|Extension of Complex Issues - Success Factors in Integrated Pest Management (LBL - SKAT - SDC, 1997, 102 p.)|
IPM - the definition as perceived and used in the study
"IPM is a strategy that employs every acceptable economic, ecological and toxicological technique available to keep pest populations below economic thresholds This strategy purposely gives preference to the use of natural regulating mechanisms' (SDC 1994a)
Recent estimates show that world population will grow by another 5 thousand million during the 21st century, resulting in a more or less stable total population of 11.5 thousand million shortly after the year 2100. This population must be fed out of total crop areas that have little potential for expansion. This means that intensified production will be urgently needed, at a growth rate (according to FAO estimates) of 2 to 3 percent annually. While there are efforts to make available the genetic potential of underrated crops in many parts of the world, dependence on few high-yielding crop species will further increase. There is a positive correlation between yield potential and pest and disease susceptibility. This makes clear that pest management in support of reliable harvests will be essential instruments in ensuring the necessary growth in food production. Sustainable pest management is therefore to be set high on the agenda of projects contributing to the development of countries of the South. For environmental and economic reasons, this will necessarily be IPM.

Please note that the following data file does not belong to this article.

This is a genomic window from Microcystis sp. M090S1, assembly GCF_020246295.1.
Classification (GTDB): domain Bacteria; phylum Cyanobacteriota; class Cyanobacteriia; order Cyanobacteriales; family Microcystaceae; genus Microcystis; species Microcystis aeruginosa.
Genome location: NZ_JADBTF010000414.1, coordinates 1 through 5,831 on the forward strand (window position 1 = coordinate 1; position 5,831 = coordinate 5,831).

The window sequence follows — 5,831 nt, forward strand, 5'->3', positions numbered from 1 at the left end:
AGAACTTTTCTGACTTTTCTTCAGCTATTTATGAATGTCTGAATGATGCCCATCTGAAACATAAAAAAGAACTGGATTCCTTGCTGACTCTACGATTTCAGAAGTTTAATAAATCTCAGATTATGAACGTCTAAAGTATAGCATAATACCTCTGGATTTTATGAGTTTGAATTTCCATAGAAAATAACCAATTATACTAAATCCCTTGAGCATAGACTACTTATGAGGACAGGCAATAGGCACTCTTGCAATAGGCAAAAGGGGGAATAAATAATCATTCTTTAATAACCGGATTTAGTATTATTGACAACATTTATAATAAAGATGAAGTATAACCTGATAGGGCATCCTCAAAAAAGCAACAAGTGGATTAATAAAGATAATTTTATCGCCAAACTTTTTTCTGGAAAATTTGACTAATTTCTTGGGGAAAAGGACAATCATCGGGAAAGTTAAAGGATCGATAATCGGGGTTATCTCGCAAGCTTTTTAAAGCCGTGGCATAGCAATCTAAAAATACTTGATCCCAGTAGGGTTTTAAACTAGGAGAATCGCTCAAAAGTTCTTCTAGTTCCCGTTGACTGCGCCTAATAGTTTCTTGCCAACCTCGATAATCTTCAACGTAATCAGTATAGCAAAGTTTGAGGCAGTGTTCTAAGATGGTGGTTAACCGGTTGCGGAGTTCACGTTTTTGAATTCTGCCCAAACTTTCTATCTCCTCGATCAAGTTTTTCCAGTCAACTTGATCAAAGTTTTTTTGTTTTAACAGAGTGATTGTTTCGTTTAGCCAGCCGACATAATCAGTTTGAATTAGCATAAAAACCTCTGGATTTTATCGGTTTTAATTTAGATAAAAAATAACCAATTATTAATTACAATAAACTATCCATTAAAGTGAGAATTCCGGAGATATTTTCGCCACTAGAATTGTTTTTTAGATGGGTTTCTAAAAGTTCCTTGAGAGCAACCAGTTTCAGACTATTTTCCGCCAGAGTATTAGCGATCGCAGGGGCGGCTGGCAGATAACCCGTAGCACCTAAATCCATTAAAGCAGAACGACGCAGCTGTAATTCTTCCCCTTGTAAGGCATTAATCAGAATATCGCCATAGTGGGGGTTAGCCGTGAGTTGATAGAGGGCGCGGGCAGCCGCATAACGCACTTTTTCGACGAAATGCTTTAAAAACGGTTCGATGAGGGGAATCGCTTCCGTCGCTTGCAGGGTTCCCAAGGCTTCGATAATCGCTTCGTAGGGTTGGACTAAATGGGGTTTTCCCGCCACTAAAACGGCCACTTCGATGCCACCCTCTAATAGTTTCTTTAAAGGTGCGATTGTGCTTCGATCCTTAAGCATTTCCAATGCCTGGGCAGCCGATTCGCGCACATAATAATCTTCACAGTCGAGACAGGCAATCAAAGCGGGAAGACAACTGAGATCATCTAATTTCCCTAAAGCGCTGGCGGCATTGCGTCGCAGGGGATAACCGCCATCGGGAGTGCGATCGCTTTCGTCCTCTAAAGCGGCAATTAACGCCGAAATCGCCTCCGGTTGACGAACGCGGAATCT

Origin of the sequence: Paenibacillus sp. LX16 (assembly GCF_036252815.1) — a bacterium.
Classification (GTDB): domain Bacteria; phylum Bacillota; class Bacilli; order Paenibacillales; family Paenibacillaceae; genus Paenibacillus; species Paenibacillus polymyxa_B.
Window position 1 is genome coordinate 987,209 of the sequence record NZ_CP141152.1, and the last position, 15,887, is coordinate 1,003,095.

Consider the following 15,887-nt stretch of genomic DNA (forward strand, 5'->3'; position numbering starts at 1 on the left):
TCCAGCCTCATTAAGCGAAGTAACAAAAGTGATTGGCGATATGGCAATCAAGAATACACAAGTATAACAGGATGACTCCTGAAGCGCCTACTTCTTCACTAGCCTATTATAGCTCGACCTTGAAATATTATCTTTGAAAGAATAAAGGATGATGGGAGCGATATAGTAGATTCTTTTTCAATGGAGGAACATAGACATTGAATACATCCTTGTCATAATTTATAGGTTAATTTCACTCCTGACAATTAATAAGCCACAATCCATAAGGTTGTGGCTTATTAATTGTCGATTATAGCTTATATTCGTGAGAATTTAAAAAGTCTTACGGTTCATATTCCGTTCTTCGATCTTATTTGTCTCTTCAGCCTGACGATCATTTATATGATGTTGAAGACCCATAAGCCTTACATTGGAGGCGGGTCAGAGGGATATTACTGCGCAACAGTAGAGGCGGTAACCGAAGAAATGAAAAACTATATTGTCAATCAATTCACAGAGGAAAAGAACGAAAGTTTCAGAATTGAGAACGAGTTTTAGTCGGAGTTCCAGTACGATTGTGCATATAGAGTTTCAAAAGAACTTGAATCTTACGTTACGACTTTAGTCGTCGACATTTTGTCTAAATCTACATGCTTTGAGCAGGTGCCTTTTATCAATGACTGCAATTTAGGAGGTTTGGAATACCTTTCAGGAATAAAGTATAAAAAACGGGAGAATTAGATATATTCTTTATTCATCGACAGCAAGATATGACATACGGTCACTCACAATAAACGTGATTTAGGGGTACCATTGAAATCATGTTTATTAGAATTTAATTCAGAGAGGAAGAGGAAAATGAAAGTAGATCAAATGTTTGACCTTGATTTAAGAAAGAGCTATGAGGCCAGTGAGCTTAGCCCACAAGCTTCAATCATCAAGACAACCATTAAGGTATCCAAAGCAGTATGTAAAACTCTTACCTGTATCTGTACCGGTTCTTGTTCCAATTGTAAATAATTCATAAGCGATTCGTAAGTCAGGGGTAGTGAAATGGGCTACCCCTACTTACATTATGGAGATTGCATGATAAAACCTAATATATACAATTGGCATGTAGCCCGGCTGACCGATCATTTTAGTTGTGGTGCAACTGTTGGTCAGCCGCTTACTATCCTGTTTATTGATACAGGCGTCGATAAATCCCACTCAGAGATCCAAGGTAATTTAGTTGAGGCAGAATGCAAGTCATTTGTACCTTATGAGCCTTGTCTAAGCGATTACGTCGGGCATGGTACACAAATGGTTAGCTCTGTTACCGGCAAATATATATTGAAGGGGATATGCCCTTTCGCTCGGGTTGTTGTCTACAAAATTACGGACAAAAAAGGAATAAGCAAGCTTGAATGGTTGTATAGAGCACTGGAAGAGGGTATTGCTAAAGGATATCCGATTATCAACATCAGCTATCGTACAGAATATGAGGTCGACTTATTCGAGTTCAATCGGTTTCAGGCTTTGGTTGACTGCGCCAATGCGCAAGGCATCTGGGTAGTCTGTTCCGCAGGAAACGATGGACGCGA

Considering the substantial losses to agricultural produce caused by pests, it is not astonishing that crop protection has received a high level of attention, starting with farmers and national planners in developing countries and extending to the chemical industry. Many governments set up special Crop Protection Departments (e.g. Indonesia, India etc.) with a twofold duty, namely to forecast pest outbreaks and to advise farmers with regard to crop protection. The use of pesticides increased dramatically during the course of the Green Revolution. In the case of Indonesia it culminated in the Government placing chemical companies under contract to conduct aerial sprayings.
The concept of IPM would have already been familiar to some people even that long ago. In 1968, the FAO had published its definition of IPM as "a pest management system that, in the context of the associated environment and the population dynamics of the pest species, utilises all suitable techniques and methods in as compatible a manner as possible, and maintains the pest populations at levels below those causing economically unacceptable damage or loss" (FAO, 1968 quoted in: van de Fliert, in press). Until today, the concept of IPM is subject to differing interpretations, ranging from simple combinations of pesticides with other techniques to complex ecological habitat management strategies. Everybody involved in pest management, from pesticide dealers to ecologically motivated grass-roots NGOs, talks about IPM (compare SDC 1994a).
For the present study, the IPM definition used by SDC is our yardstick. It reads as in the box aside.
The second sentence of the above definition stresses the preference to be given to natural processes. Notably, SDC's definition differs from the IPM definition proposed by Ciba, which uses the following wording: IPM is "the farmer's best combination of cultural, biological and chemical measures that yield the most cost-effective, environmentally sound, and socially acceptable insect, disease and weed management for crops in a given situation" (Ciba 1996).